So You Want to Read YA?: Guest Post from Sarah Andersen

This week’s “So You Want to Read YA?” guest post comes from Sarah Andersen.

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Sarah teaches high school English in Clio, MI.  She’s passionate about reading and hopes to foster this same passion for reading in her students.  You can talk books with Sarah on her blog Y.A. Love  or on Twitter @yaloveblog.  (I’d like to note the lovely photo of Sarah there cuts off the person she’s next to, which is Lisa McMann).

I’ve been avid reader of YA for six years and a high school English teacher for five years. Connecting my students with great books is one of my passions, but I also love introducing YA to teachers, librarians, parents, etc. YA has grown in popularity since I started teaching, which is really exciting because it continues to provide books for every reader. 
I love reading YA, and I have my favorite topics and genres, but I read it with my students in mind. I’m constantly trying to balance what I read and make sure to include books dealing with sports, problems at home, relationships, fantasy, etc. because I have readers with diverse tastes in my classroom. Since this is how my brain works when I’m picking out books, it made sense to me to focus this post on the most popular titles in my classroom right now. I’m breaking it down according to what the guys and girls are reading. These titles are often big hits with my reluctant readers as well. If you’re a teacher/librarian/parent or even a teen, and you’d like to start reading YA but don’t know where to start, these are the titles I recommend beginning with.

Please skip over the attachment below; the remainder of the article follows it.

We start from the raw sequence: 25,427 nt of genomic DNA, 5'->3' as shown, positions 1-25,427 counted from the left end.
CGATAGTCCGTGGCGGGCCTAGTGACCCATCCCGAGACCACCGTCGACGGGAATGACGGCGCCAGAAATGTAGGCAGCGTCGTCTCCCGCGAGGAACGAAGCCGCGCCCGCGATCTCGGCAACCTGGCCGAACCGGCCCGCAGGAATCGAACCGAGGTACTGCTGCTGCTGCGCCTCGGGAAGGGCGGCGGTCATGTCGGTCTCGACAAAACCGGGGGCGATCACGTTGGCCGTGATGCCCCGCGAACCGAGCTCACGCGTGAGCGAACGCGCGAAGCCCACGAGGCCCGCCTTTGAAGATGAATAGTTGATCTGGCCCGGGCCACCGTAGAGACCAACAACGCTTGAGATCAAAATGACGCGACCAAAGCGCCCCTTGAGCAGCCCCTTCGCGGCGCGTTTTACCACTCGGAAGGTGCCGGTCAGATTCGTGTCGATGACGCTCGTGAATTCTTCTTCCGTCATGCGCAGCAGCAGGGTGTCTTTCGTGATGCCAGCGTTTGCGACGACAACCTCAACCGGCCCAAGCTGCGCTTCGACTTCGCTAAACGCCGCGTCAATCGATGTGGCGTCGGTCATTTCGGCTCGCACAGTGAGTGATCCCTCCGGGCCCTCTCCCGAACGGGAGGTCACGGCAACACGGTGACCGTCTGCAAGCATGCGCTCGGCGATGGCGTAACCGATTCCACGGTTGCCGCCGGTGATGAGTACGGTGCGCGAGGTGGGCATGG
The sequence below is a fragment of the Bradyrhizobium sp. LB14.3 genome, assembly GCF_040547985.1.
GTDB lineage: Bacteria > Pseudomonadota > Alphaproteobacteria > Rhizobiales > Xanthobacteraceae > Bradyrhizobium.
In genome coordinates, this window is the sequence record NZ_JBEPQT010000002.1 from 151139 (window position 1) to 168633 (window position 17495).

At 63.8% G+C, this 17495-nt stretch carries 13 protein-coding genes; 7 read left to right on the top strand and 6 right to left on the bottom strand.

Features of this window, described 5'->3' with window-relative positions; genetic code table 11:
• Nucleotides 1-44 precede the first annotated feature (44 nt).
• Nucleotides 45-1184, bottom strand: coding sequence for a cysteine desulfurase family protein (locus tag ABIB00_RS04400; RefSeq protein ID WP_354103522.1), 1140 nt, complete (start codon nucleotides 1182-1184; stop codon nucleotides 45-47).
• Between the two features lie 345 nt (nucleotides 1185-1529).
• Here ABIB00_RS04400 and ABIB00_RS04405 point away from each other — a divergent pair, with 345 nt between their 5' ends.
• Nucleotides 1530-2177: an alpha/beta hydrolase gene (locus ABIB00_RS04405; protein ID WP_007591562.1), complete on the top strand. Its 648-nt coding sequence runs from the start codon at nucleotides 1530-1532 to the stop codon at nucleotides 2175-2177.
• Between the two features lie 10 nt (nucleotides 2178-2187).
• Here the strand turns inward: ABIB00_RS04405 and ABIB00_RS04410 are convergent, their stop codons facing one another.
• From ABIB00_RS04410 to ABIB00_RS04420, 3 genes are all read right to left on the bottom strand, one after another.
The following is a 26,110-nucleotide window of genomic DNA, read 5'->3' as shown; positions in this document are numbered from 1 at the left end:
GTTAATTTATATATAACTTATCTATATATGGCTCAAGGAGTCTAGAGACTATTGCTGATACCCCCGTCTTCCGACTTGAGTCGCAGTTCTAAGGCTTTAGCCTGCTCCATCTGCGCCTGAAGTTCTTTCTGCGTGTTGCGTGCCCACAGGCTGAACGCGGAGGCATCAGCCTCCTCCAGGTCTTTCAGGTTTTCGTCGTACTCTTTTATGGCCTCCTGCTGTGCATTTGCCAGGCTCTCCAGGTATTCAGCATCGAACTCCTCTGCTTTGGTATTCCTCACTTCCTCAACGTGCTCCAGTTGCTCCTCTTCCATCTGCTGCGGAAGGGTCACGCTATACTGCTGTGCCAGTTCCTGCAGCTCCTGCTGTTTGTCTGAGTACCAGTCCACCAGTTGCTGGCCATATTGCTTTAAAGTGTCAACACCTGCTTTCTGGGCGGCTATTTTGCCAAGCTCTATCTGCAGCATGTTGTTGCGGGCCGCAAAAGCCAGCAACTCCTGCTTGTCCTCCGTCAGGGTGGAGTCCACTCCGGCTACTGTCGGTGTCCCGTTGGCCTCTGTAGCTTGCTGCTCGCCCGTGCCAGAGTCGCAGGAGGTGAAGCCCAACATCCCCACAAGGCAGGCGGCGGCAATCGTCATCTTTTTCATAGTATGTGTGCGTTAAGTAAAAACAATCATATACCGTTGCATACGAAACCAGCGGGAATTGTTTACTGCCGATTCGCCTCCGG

What The Girls Are Reading:
**Many of these books deal with love and relationships, but it’s what my girls are usually looking for.

Cracked Up to Be by Courtney Summers (Goodreads): I positively love Courtney Summers. Cracked Up to Be and her other books, Some Girls Are and Fall for Anything, have grown in popularity just this year. Parker, the main character, is suffering and feeling responsible for something horrible, but she hasn’t told anyone about it. Consequently, she’s been acting out and her personality has completely changed. Quite a few of my students look for edgy reads about characters with real problems. They also want a character they can connect with emotionally and personally. Almost every single one of my girls that’s read Cracked Up to Be enjoyed it and went on to read the rest of Courtney Summers’ books.

Twenty Boy Summer by Sarah Ockler (Goodreads): Personally, my favorite book by Sarah Ockler is Fixing Delilah, but my girls (my reluctant girls in particular) love this book. They like the romance, the first love, and the friendship between Anna and her best friend Frankie. Even if readers haven’t experienced a loss like Anna or Frankie, they’ve most likely had a best friend that’s helped them through a problem or that they’ve gotten into a big argument with. The summer atmosphere gives the book a light-hearted feel while dealing with big issues. 

Forever by Judy Blume (Goodreads): Forever is classic YA originally published in 1975. It’s an excellent example of first love and the ups and downs of relationships. There’s quite a bit of sexual activity in Forever, but my girls always tell me that yes, there’s a lot of sex, but that it teaches girls that relationships don’t always last forever. Many of my girls in class are head over heels in love with someone. I like knowing that there’s a good book out there for them to read after a break up, or if they’re in one of these relationships. I don’t hand them this book to burst their bubbles. I hand them this book because the characters feel the same way they do. Forever by Judy Blume is almost always a winner for my reluctant girls in class.